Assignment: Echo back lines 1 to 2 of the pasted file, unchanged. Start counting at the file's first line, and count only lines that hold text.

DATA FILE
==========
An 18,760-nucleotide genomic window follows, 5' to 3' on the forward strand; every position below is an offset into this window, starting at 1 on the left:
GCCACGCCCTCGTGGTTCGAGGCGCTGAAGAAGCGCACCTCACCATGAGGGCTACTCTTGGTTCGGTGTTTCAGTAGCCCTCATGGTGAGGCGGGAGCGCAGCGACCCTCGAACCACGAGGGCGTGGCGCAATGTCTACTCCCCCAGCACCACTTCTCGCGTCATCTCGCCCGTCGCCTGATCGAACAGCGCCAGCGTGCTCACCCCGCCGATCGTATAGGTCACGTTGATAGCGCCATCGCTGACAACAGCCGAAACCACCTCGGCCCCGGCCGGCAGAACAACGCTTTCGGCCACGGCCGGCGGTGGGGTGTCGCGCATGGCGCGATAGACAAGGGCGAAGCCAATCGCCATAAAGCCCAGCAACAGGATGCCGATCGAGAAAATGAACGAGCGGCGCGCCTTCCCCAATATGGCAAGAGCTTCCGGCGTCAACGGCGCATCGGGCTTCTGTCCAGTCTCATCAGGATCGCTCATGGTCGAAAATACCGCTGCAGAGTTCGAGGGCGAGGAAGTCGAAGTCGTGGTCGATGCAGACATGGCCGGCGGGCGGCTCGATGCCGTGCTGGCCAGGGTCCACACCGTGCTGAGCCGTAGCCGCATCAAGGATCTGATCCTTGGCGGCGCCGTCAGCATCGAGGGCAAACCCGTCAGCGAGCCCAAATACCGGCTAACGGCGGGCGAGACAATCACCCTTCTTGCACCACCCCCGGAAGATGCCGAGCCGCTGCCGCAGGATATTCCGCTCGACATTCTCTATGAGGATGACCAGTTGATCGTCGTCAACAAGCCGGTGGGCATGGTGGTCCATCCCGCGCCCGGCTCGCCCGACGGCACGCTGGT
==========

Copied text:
An 18,760-nucleotide genomic window follows, 5' to 3' on the forward strand; every position below is an offset into this window, starting at 1 on the left:
GCCACGCCCTCGTGGTTCGAGGCGCTGAAGAAGCGCACCTCACCATGAGGGCTACTCTTGGTTCGGTGTTTCAGTAGCCCTCATGGTGAGGCGGGAGCGCAGCGACCCTCGAACCACGAGGGCGTGGCGCAATGTCTACTCCCCCAGCACCACTTCTCGCGTCATCTCGCCCGTCGCCTGATCGAACAGCGCCAGCGTGCTCACCCCGCCGATCGTATAGGTCACGTTGATAGCGCCATCGCTGACAACAGCCGAAACCACCTCGGCCCCGGCCGGCAGAACAACGCTTTCGGCCACGGCCGGCGGTGGGGTGTCGCGCATGGCGCGATAGACAAGGGCGAAGCCAATCGCCATAAAGCCCAGCAACAGGATGCCGATCGAGAAAATGAACGAGCGGCGCGCCTTCCCCAATATGGCAAGAGCTTCCGGCGTCAACGGCGCATCGGGCTTCTGTCCAGTCTCATCAGGATCGCTCATGGTCGAAAATACCGCTGCAGAGTTCGAGGGCGAGGAAGTCGAAGTCGTGGTCGATGCAGACATGGCCGGCGGGCGGCTCGATGCCGTGCTGGCCAGGGTCCACACCGTGCTGAGCCGTAGCCGCATCAAGGATCTGATCCTTGGCGGCGCCGTCAGCATCGAGGGCAAACCCGTCAGCGAGCCCAAATACCGGCTAACGGCGGGCGAGACAATCACCCTTCTTGCACCACCCCCGGAAGATGCCGAGCCGCTGCCGCAGGATATTCCGCTCGACATTCTCTATGAGGATGACCAGTTGATCGTCGTCAACAAGCCGGTGGGCATGGTGGTCCATCCCGCGCCCGGCTCGCCCGACGGCACGCTGGT